Saturday, May 26, 2012

Bitcoin's Liquidity: A Third Look

Back in November 2011, I wrote about Bitcoin's liquidity, and how it had improved from six weeks prior. Let's take a look at how we're doing, six months since:

On October 16th, a $50,000 purchase would have moved the price from $3.40 to $3.92, a 15.3% increase. A sale of $50,000 worth of Bitcoins would have taken the price down to $3.03, or a 10.9% drop.



On November 27th, a $50,000 purchase of Bitcoins on Mt.Gox would have moved the price from $2.46 to $2.60, a 5.7% increase. A sale of $50,000 worth of Bitcoins would have taken the price down to $2.30, or a 6.5% drop.


So, how is it looking now?

The market is looking considerably more stable. Today, a $50,000 purchase would only move the price from $5.11 to $5.16, a 1% increase, and a sale of $50,000 would drop the price to $5.06, also a 1% move.



In the last seven months, the Bitcoin market has clearly matured significantly, making it increasingly stable and usable as a currency; something many merchants have been waiting for before deciding to accept Bitcoin. Hopefully this will translate into wider acceptance and growth of the economy.

16 comments:

  1. The price is even stable enough for semi-fixed rate. Personally I value 1 BTC to 40 UAH in my small online shop.

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  2. How and why did Bitcoin get more liquid? I don't know much about Bitcoinica because I never used the service. But apparently it provided a lot of liquidity to the market. Now that it no longer exists, what will be the result?

    Can you just help explain to me why Bitcoin has become more liquid?

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    1. I was surprised that the market reaction to Bitcoinica was so mild. This is definitely a good sign.

      Perhaps this means that the word is spreading slowly. There doesn't necessarily need to be a big news event to spur adoption. And I'm sure the bad news elsewhere helps. Aside from all the bitcoin drama (and there is plenty of drama), bitcoin's real story stands in stark contrast to that of its fiat predecessors. There is no end (almost) to the troubles in store for all the fiat currencies.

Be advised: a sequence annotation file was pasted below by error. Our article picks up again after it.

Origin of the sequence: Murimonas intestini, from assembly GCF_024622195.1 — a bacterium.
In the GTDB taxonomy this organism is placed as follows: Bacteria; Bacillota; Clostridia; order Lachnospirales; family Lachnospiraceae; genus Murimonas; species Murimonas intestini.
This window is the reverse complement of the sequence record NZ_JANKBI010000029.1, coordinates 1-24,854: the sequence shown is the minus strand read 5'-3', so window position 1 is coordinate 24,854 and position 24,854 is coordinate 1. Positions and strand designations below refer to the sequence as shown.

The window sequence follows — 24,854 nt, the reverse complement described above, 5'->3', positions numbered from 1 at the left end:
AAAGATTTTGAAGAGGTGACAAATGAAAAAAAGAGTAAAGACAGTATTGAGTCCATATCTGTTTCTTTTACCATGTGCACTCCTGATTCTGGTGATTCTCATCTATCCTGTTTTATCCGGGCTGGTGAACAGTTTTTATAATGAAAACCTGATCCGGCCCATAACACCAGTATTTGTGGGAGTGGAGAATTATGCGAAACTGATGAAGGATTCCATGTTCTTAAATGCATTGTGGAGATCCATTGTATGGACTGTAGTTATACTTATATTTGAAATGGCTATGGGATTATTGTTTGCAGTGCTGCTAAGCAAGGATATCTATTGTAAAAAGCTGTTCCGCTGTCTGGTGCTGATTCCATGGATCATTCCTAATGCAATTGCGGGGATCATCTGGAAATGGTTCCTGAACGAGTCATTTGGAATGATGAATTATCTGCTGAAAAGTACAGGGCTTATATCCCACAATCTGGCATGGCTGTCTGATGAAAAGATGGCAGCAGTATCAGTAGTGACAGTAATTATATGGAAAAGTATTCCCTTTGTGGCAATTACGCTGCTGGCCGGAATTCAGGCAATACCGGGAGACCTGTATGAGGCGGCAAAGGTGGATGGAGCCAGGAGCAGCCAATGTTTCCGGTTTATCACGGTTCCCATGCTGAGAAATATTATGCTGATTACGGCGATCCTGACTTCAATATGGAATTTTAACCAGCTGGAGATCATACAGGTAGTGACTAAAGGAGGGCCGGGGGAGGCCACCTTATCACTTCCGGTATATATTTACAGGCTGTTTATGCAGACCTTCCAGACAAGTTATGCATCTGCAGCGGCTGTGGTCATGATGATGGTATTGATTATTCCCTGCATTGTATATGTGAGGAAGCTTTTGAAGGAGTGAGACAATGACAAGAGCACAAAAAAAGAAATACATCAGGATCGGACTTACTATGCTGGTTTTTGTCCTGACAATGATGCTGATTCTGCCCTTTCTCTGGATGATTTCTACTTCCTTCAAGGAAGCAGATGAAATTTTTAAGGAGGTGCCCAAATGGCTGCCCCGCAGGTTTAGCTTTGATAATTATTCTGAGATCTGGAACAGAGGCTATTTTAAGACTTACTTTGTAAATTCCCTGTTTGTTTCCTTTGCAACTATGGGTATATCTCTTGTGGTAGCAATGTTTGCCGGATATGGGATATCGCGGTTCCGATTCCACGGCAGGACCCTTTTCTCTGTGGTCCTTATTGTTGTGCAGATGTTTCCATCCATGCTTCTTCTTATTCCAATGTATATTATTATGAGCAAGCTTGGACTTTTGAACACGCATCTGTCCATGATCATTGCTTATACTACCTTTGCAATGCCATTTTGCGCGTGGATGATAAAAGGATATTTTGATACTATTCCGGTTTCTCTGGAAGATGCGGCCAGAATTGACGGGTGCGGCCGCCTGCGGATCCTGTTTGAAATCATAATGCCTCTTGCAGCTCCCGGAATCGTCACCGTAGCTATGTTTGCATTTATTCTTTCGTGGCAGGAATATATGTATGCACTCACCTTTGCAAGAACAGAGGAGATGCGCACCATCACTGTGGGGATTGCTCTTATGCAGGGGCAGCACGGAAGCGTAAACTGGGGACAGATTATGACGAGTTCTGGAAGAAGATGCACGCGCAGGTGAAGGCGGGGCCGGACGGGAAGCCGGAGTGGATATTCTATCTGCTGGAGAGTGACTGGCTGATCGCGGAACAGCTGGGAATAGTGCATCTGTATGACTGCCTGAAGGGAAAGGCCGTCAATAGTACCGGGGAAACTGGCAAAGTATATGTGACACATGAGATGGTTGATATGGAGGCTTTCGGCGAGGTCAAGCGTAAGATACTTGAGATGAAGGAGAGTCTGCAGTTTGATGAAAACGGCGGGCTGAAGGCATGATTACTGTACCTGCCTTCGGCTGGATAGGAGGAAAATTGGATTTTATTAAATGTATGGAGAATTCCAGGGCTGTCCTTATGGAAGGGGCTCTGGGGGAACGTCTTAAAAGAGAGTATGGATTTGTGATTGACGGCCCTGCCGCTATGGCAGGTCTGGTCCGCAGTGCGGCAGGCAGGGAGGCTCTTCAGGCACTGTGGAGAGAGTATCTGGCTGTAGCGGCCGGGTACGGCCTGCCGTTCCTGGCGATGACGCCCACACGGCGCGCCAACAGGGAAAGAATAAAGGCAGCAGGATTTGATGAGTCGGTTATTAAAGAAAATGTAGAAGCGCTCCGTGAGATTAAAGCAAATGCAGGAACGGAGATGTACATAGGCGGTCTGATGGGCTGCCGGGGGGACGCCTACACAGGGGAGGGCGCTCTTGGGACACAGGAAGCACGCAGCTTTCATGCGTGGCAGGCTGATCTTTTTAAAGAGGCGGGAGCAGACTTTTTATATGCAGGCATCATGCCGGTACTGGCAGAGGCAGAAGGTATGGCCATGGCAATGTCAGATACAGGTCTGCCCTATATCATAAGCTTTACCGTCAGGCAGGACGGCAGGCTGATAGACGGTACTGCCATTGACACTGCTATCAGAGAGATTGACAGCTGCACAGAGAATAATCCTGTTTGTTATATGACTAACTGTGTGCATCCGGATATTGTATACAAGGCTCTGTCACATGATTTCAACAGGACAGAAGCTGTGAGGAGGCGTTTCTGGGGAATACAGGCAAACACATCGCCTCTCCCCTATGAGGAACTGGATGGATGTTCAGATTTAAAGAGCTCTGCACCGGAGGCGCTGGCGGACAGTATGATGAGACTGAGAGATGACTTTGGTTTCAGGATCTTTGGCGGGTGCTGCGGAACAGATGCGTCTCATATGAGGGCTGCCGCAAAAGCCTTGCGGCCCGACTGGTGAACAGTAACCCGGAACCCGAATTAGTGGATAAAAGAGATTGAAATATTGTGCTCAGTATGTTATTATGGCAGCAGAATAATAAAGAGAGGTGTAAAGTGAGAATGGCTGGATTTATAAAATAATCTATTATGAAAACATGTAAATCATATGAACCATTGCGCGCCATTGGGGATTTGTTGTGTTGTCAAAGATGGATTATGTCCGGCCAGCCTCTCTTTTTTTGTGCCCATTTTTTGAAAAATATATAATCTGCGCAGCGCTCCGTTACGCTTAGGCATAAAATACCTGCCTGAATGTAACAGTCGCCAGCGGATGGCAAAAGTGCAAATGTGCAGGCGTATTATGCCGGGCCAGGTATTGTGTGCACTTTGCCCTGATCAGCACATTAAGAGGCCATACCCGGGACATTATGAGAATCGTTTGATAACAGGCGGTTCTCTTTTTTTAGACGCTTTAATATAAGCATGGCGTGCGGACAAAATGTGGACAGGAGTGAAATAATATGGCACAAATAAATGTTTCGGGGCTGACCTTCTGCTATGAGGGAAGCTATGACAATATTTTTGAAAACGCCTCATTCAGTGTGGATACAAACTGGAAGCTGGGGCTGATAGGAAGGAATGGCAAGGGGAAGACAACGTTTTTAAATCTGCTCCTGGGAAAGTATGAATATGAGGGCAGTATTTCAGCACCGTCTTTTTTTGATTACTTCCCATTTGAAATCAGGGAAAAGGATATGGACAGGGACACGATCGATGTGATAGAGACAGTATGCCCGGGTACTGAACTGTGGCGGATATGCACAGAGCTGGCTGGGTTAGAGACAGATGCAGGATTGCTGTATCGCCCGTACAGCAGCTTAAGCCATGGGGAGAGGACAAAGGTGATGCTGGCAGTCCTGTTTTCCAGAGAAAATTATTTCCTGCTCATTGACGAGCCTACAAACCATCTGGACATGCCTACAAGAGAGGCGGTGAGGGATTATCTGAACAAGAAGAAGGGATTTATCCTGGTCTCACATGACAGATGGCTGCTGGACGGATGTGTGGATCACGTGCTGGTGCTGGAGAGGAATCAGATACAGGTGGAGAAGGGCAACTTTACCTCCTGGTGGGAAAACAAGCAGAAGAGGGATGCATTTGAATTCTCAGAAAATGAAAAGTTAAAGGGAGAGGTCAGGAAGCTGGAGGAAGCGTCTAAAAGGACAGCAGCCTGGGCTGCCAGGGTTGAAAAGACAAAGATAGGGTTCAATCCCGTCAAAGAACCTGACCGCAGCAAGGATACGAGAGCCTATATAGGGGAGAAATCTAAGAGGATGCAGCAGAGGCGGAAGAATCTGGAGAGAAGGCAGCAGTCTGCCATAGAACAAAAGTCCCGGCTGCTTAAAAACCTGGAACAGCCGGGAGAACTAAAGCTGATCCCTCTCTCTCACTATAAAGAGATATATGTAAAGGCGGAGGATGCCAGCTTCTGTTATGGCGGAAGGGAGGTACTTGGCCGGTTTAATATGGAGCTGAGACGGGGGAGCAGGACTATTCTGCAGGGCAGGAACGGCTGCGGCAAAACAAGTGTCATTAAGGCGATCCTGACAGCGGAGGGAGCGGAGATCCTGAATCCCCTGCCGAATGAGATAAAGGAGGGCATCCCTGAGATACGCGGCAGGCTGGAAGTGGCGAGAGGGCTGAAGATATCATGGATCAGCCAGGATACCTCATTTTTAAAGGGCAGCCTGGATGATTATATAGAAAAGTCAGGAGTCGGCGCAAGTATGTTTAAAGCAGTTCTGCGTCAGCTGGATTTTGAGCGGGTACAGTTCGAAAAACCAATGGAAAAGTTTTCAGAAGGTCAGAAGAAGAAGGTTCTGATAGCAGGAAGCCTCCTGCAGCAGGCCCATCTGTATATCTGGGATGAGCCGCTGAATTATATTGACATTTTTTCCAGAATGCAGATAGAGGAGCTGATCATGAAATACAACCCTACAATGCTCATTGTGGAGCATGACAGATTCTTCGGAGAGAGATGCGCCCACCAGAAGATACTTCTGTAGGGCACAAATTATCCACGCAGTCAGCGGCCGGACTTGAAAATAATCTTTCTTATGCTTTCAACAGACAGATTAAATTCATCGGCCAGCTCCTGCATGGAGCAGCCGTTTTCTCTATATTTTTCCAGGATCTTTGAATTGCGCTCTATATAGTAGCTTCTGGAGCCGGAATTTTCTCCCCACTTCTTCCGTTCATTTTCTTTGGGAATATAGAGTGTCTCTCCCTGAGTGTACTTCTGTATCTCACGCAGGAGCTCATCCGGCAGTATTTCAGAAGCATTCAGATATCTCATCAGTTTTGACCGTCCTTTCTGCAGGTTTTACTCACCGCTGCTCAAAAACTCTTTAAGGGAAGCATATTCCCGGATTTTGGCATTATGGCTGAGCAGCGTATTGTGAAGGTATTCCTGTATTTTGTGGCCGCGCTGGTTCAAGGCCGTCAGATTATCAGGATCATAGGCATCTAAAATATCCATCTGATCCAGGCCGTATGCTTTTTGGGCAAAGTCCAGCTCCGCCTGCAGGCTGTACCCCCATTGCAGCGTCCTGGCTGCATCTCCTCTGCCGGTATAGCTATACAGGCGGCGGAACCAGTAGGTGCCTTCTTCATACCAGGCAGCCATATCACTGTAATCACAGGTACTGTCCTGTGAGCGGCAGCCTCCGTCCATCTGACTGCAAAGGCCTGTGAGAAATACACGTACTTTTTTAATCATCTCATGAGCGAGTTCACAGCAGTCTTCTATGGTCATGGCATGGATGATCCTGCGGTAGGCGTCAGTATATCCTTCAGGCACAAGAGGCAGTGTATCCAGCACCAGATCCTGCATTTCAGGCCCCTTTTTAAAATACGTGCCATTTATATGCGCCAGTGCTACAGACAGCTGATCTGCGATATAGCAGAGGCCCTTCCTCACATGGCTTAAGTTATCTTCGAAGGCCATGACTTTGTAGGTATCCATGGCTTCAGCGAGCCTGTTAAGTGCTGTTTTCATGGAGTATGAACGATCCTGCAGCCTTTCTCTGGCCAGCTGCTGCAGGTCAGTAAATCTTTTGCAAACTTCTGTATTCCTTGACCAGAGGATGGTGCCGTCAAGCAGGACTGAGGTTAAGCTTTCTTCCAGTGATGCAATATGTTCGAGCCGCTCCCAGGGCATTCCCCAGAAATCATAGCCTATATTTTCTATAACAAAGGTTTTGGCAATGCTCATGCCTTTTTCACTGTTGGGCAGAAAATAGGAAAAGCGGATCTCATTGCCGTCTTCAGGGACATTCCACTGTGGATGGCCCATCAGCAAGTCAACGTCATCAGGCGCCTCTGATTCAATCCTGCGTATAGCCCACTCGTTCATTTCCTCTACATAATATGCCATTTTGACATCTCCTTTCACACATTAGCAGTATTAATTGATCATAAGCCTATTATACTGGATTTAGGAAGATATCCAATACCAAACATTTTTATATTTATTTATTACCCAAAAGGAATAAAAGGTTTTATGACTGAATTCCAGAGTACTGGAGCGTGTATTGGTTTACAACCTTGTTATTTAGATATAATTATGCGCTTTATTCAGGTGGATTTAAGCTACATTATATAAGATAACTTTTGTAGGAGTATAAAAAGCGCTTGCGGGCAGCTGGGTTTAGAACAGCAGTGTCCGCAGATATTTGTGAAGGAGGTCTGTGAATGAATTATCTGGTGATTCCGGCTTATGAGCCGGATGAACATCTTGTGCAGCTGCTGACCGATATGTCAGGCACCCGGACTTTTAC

When you think about it, fiat was the experiment, and bitcoin is the result.

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    2. People like me are fed up with the theft of our hard earned value through fiat currency, government budget deficits, fractional reserve trickery, and gifting to banksters. Voting them out won't work because > 50% of the population are on the dole taking it from me and benefit from this corrupt system. I vote only for whomever promises to spend the least. I have 2/3 of my bitcoins in active ladder quotes on a bitcoin exchange to provide this liquidity and adjust them several times a day. It's the only way to nuke the thieves from orbit as not enough people like gold and silver coins.

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    3. What you are going to find out, Brian, is what a "liquidity arbitrage" looks like when it collapses.

      Pirate, the BTCST, and the feeder and pass-though funds are engaging in a massive liquidity arbitrage. They are promising huge - ever-increasing, really - rates of return on an ILLIQUID asset - Bitcoins - and "hedging" that exposure against a liquid asset - US Dollars, the fiat currency you disparage but which is what people use in the real, non-Ron-Paul world.

      Such an enormous change in APPARENT bitcoin liquidity without any underlying change in the economy (save a massive increase in speculation) is NOT a good thing. What it means is that the liquidity arb is reaching a maximum.

      Soon, huge buys and sells of Bitcoins will have NO effect on the "value" of Bitcoins, because the relationship between Bitcoins and USD will have completely decoupled. At that point, people will start to close their pass-though accounts because...for whatever reason...and the liquidity bubble will pop.